Bus captain 'rescues' student's laptop
POLYTECHNIC student Chelsey Chow, 19, was in a state of panic after discovering that she had left her laptop in a bus on Monday.
The laptop contained her work for four presentations and five projects.
Thanks to bus captain Ramasamy Krishnan, 52, she got the laptop back. He even had to stop a stranger from making off with it.
A grateful Ms Chow wrote about the incident on her Facebook page on Tuesday.
The post has since gone viral, with more than 2,660 shares as of 3.45pm yesterday.
Mr Ramasamy has also received more than 10 Facebook messages from people praising him, including one from Malaysia.
A bus captain of nearly seven years, he recounted yesterday how he managed to stop a man from taking the laptop that Ms Chow had left behind in his bus.
On Monday evening, Mr Ramasamy was driving a service 61 bus from Bukit Batok to Eunos when he spotted a passenger behaving suspiciously in the near-empty vehicle.
He saw a passenger walk from the back of the bus and pick up something from a seat further up.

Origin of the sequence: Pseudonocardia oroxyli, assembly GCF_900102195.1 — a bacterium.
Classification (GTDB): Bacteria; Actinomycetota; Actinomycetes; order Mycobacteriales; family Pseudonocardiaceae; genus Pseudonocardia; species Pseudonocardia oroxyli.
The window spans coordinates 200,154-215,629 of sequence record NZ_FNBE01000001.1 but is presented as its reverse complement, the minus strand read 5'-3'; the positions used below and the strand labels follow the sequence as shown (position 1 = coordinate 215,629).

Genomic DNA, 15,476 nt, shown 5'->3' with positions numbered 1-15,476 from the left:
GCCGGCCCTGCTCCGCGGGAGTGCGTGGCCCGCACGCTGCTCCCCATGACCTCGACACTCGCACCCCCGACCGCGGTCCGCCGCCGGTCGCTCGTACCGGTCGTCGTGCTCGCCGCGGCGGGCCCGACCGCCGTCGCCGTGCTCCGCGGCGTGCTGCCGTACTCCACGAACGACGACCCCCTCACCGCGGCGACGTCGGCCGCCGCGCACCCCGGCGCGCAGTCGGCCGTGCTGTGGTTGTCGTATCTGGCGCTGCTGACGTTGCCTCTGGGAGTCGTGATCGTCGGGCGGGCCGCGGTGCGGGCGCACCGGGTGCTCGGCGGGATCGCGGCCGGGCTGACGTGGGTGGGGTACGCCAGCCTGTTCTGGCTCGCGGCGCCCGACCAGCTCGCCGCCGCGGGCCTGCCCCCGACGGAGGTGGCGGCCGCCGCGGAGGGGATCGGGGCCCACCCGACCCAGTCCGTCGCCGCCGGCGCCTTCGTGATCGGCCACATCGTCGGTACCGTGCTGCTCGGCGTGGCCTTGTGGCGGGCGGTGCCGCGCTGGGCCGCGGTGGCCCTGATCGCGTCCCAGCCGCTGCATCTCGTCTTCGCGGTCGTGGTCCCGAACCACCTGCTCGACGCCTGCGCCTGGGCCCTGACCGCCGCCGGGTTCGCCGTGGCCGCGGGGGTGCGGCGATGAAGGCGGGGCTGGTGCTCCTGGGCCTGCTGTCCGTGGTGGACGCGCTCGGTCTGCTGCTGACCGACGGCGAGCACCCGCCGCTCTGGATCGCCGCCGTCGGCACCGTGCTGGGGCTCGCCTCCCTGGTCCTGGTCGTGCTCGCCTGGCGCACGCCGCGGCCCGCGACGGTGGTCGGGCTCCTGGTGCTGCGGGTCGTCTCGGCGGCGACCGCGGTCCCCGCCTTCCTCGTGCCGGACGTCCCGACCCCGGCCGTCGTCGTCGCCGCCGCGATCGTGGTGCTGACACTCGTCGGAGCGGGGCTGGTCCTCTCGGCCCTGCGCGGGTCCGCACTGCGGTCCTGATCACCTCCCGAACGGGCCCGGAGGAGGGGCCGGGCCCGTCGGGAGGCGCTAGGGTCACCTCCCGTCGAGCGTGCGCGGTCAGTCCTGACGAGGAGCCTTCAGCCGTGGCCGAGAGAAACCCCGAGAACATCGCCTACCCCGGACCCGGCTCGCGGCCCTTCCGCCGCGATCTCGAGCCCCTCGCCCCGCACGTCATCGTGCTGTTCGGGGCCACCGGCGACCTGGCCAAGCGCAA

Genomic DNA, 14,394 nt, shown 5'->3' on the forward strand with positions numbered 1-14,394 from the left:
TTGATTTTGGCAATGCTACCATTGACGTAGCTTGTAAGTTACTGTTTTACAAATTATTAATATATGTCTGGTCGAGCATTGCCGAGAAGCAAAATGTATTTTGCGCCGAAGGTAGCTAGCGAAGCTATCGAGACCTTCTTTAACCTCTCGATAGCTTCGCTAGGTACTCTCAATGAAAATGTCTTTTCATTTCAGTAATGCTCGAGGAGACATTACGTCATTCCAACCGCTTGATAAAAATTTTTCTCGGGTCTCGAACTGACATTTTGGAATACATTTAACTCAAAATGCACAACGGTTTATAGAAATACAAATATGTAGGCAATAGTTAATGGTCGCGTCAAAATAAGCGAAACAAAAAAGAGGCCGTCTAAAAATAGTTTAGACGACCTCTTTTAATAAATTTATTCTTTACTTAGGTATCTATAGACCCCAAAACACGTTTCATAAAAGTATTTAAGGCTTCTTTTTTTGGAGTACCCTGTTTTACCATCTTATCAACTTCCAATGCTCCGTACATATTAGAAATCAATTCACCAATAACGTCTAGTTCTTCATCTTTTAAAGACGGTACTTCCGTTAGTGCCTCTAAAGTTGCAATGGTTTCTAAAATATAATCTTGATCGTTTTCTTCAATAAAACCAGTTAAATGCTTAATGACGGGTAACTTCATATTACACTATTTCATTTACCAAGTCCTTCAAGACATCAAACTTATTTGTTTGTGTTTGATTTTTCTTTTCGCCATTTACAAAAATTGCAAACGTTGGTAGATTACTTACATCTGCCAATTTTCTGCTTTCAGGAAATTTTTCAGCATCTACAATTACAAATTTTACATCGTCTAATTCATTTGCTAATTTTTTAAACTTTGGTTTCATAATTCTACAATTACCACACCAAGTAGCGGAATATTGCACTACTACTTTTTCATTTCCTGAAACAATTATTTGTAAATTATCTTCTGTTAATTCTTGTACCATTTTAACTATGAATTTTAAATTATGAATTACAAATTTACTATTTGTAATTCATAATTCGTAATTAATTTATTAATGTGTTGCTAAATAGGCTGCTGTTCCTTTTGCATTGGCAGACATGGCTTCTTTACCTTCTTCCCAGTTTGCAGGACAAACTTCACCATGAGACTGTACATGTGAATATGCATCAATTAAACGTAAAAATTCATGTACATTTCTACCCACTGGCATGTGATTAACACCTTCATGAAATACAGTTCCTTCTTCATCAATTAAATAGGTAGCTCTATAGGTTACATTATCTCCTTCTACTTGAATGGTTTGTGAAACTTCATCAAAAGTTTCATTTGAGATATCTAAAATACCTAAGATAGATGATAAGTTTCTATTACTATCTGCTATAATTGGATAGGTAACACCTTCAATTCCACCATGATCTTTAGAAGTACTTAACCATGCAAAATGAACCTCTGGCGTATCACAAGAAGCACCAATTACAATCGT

"I thought maybe it could have been a valuable thing that somebody left behind," he said yesterday.
Mr Ramasamy told the man that he could not take something that was not his.
When the man appeared reluctant to hand over the laptop, Mr Ramasamy hinted that it could become a police case.
Meanwhile, Ms Chow noticed that her laptop was missing and rushed to Eunos Interchange in search of it. Mr Ramasamy spotted her and returned the gadget after verifying that it was hers.
In the Facebook post, Ms Chow said: "I want to thank Mr Ramasamy for his alertness that was beyond his call of duty. Through the mere 10 minutes of interaction with him, his heart to serve was apparent."
Mr Ramasamy, who recognised Ms Chow as a regular on his route, said: "When I'm driving the bus, I like everything to be perfect. I care about my passengers and I care about my bus."
Patrick Nathan, vice-president, corporate information and communications of SMRT, hopes Mr Ramasamy's action will "inspire his colleagues to look out for their passengers as they would for their own family and friends".